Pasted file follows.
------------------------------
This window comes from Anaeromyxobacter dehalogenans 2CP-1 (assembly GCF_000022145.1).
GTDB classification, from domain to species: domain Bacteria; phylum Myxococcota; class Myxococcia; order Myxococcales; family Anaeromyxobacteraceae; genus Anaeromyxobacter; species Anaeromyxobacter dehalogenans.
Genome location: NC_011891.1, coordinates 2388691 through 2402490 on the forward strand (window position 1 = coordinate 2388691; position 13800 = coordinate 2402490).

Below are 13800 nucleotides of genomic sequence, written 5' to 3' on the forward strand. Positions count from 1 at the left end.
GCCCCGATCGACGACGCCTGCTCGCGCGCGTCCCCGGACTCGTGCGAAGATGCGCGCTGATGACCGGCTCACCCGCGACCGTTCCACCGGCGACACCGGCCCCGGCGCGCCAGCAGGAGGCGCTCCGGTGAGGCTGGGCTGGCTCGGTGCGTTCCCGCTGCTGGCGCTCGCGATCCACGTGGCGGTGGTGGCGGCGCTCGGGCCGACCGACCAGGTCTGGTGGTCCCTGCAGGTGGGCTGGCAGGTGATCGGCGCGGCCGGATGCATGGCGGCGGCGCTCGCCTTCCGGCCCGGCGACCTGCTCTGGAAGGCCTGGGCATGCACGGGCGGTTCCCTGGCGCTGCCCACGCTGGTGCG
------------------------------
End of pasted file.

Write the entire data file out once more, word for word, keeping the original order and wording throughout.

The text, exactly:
This window comes from Anaeromyxobacter dehalogenans 2CP-1 (assembly GCF_000022145.1).
GTDB classification, from domain to species: domain Bacteria; phylum Myxococcota; class Myxococcia; order Myxococcales; family Anaeromyxobacteraceae; genus Anaeromyxobacter; species Anaeromyxobacter dehalogenans.
Genome location: NC_011891.1, coordinates 2388691 through 2402490 on the forward strand (window position 1 = coordinate 2388691; position 13800 = coordinate 2402490).

Below are 13800 nucleotides of genomic sequence, written 5' to 3' on the forward strand. Positions count from 1 at the left end.
GCCCCGATCGACGACGCCTGCTCGCGCGCGTCCCCGGACTCGTGCGAAGATGCGCGCTGATGACCGGCTCACCCGCGACCGTTCCACCGGCGACACCGGCCCCGGCGCGCCAGCAGGAGGCGCTCCGGTGAGGCTGGGCTGGCTCGGTGCGTTCCCGCTGCTGGCGCTCGCGATCCACGTGGCGGTGGTGGCGGCGCTCGGGCCGACCGACCAGGTCTGGTGGTCCCTGCAGGTGGGCTGGCAGGTGATCGGCGCGGCCGGATGCATGGCGGCGGCGCTCGCCTTCCGGCCCGGCGACCTGCTCTGGAAGGCCTGGGCATGCACGGGCGGTTCCCTGGCGCTGCCCACGCTGGTGCG